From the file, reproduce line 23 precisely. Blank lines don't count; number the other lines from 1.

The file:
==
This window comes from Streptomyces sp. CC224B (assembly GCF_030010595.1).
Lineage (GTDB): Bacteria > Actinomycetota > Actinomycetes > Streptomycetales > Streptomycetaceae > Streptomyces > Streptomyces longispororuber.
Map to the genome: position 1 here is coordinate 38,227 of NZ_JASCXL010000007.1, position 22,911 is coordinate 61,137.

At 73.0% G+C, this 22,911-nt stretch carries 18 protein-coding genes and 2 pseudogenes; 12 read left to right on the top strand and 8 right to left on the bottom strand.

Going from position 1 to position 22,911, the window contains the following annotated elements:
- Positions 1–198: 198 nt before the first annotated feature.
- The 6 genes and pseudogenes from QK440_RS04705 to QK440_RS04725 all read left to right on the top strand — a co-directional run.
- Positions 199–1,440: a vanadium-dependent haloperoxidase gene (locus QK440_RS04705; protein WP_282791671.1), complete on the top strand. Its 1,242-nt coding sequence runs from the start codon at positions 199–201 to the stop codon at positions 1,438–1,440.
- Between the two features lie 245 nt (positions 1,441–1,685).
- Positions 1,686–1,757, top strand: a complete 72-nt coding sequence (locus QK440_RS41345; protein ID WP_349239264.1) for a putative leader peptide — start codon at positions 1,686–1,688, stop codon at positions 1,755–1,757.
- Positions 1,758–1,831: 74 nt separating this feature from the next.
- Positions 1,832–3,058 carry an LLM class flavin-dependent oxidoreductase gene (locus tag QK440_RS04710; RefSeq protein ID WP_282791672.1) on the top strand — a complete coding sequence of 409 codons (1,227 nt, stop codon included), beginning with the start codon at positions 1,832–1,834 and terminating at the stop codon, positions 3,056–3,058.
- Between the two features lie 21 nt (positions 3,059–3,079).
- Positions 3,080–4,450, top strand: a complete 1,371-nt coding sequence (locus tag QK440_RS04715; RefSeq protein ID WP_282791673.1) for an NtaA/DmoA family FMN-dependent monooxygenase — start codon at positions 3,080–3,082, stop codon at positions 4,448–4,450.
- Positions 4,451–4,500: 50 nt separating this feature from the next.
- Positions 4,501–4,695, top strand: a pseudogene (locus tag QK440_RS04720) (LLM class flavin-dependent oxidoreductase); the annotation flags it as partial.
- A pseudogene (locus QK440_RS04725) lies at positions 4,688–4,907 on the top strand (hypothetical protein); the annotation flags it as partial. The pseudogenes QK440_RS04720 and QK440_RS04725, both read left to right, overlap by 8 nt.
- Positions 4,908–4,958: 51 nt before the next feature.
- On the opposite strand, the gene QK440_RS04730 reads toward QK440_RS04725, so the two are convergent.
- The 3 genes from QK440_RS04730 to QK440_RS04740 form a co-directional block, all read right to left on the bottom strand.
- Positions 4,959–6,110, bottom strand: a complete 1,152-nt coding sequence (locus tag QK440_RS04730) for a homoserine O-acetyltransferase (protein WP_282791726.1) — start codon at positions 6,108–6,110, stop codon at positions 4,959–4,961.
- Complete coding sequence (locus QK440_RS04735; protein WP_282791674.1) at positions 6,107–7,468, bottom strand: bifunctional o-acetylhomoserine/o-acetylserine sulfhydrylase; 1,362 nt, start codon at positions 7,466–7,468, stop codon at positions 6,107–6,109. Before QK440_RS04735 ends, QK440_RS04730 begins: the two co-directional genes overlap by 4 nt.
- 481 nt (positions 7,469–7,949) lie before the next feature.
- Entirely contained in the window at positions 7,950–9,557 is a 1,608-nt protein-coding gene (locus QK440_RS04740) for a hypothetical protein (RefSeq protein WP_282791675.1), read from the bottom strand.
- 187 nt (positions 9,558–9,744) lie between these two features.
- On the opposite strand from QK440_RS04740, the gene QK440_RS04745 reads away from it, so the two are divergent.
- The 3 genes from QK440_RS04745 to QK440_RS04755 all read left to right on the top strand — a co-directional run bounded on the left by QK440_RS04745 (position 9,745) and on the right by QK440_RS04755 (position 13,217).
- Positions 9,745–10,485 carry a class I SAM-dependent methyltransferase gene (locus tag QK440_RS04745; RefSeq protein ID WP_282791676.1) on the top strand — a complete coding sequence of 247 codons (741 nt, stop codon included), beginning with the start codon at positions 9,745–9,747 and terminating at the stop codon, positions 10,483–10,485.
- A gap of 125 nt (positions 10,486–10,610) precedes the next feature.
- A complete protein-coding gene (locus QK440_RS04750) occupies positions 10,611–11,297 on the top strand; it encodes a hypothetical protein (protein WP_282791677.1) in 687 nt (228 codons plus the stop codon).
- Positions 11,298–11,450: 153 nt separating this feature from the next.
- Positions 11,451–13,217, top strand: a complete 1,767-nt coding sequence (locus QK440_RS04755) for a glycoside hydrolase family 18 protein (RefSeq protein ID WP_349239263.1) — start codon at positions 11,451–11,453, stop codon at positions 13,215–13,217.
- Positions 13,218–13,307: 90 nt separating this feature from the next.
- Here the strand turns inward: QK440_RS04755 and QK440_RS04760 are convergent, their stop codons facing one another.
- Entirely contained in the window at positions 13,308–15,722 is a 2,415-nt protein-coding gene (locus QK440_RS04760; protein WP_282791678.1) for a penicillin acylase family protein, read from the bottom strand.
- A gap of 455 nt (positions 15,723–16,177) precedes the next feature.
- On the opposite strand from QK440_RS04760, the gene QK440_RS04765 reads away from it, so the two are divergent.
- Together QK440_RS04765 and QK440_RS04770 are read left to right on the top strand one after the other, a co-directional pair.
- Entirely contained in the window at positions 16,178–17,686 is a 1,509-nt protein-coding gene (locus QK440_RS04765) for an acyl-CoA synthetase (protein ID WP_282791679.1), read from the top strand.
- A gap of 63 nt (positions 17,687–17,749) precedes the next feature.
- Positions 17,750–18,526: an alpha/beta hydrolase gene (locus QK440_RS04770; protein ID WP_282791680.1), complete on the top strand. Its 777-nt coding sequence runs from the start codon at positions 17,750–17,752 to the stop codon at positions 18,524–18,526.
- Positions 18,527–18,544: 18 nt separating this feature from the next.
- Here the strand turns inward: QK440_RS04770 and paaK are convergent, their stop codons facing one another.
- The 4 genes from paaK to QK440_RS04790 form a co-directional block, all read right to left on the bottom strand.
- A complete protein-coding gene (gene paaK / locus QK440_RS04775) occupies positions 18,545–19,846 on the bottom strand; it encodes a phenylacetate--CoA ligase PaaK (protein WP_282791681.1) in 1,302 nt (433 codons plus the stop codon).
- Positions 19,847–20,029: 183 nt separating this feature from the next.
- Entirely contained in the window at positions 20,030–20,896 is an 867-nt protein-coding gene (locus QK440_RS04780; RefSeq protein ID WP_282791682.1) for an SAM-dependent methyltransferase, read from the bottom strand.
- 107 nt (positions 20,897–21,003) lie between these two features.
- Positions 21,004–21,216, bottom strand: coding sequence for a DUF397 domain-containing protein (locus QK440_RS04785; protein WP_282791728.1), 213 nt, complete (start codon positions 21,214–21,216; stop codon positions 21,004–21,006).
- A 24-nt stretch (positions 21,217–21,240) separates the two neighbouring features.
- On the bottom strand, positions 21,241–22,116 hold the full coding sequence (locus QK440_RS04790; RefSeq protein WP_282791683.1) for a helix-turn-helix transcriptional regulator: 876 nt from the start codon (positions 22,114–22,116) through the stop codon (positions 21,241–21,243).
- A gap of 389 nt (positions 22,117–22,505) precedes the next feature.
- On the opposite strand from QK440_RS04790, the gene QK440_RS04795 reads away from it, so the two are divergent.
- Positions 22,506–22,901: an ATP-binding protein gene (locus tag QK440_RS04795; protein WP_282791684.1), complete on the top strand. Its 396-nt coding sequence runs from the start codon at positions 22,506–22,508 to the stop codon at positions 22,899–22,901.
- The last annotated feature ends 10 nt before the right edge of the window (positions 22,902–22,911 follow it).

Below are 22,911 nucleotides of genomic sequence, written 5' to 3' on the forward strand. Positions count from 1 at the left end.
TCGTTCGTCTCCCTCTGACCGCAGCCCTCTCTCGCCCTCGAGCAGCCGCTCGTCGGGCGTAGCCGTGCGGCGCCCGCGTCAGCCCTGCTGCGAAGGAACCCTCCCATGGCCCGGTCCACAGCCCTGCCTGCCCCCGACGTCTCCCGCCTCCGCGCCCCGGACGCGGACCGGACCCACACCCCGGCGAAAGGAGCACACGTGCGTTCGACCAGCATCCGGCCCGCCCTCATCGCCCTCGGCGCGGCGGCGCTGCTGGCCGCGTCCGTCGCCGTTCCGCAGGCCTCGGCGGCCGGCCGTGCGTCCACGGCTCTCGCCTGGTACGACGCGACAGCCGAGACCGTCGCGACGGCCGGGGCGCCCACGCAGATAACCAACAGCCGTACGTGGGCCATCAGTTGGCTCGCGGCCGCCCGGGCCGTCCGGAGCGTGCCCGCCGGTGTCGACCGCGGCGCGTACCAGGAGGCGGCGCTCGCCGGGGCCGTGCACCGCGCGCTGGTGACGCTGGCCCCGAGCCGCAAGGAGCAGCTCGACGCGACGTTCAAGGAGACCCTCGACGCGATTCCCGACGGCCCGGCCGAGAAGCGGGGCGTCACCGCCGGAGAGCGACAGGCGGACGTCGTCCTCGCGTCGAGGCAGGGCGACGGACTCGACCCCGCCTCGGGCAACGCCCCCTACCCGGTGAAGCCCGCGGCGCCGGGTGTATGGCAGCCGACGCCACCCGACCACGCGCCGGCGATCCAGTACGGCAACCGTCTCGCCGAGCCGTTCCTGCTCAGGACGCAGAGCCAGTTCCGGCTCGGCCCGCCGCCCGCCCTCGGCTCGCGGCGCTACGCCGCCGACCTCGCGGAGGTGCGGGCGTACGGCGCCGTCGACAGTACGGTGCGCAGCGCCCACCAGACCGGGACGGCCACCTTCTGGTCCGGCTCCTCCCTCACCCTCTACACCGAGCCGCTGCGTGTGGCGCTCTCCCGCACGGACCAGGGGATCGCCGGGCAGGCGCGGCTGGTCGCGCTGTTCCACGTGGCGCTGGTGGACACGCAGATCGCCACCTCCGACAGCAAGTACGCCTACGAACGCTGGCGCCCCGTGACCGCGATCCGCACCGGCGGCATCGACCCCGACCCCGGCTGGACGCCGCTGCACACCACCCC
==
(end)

- 481 nt (positions 7,469–7,949) lie before the next feature.